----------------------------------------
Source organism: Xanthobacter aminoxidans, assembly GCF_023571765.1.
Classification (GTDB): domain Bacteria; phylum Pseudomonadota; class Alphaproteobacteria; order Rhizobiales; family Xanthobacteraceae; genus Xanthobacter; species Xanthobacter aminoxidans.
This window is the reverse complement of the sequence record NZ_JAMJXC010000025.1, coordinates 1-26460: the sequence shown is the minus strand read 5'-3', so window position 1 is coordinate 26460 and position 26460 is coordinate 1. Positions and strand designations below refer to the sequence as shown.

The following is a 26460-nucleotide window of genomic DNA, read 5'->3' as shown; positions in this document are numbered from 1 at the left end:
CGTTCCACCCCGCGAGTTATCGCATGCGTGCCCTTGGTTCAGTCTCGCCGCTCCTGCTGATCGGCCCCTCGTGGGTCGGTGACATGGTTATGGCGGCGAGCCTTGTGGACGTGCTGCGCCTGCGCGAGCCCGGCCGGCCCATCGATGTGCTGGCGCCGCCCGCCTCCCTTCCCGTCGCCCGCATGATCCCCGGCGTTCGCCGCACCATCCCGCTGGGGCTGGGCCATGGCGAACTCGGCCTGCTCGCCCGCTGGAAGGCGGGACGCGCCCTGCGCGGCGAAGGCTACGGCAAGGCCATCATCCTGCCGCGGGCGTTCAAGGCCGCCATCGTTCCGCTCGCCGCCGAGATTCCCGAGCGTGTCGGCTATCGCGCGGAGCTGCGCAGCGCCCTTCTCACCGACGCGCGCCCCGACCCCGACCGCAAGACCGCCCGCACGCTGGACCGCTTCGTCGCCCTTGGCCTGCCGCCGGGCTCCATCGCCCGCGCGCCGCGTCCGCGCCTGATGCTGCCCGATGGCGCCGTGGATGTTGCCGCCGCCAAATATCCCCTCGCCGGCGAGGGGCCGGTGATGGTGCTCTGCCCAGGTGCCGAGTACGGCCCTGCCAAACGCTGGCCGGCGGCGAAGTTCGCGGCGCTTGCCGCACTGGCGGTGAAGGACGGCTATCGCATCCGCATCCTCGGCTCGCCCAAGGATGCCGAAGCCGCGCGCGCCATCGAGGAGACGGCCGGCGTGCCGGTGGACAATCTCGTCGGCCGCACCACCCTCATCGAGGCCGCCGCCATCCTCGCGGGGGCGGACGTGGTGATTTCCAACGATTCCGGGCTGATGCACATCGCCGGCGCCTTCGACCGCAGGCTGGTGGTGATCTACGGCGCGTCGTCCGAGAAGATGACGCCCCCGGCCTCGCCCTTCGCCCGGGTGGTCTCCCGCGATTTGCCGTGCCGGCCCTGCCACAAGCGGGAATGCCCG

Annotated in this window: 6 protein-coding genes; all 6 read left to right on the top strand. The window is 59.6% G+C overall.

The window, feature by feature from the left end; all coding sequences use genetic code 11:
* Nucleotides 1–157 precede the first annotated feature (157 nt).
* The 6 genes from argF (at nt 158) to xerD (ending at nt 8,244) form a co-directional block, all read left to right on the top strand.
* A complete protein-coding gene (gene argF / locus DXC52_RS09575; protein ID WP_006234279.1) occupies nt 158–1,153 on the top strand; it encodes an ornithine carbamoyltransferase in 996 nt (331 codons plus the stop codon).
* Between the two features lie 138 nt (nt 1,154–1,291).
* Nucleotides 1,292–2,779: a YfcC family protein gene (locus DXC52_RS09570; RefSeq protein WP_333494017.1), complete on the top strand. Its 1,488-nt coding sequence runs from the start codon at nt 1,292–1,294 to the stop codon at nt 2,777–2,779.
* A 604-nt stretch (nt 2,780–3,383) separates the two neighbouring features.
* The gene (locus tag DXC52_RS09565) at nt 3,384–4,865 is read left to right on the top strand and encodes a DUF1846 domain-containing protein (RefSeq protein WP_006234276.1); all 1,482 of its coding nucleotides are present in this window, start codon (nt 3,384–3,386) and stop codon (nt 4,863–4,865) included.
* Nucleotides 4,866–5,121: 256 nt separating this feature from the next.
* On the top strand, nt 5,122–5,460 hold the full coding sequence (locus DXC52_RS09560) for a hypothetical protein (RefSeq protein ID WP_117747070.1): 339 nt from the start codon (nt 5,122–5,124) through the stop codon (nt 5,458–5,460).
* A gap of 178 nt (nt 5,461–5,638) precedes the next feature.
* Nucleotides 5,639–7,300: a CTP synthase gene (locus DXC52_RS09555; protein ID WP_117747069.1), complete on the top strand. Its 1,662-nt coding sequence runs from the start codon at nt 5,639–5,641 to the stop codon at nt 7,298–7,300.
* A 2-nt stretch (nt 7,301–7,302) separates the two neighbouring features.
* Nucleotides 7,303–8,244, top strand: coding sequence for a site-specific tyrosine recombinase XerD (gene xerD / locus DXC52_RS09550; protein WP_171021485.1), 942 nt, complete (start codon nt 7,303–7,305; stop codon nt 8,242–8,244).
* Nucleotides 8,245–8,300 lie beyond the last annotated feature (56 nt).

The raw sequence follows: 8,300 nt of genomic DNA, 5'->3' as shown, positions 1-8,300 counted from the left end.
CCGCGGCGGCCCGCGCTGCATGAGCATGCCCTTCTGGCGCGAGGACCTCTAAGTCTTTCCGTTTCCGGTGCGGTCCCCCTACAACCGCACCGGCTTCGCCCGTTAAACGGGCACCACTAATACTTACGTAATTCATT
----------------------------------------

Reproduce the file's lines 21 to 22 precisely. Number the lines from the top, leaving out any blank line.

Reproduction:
* Nucleotides 8,245–8,300 lie beyond the last annotated feature (56 nt).

The raw sequence follows: 8,300 nt of genomic DNA, 5'->3' as shown, positions 1-8,300 counted from the left end.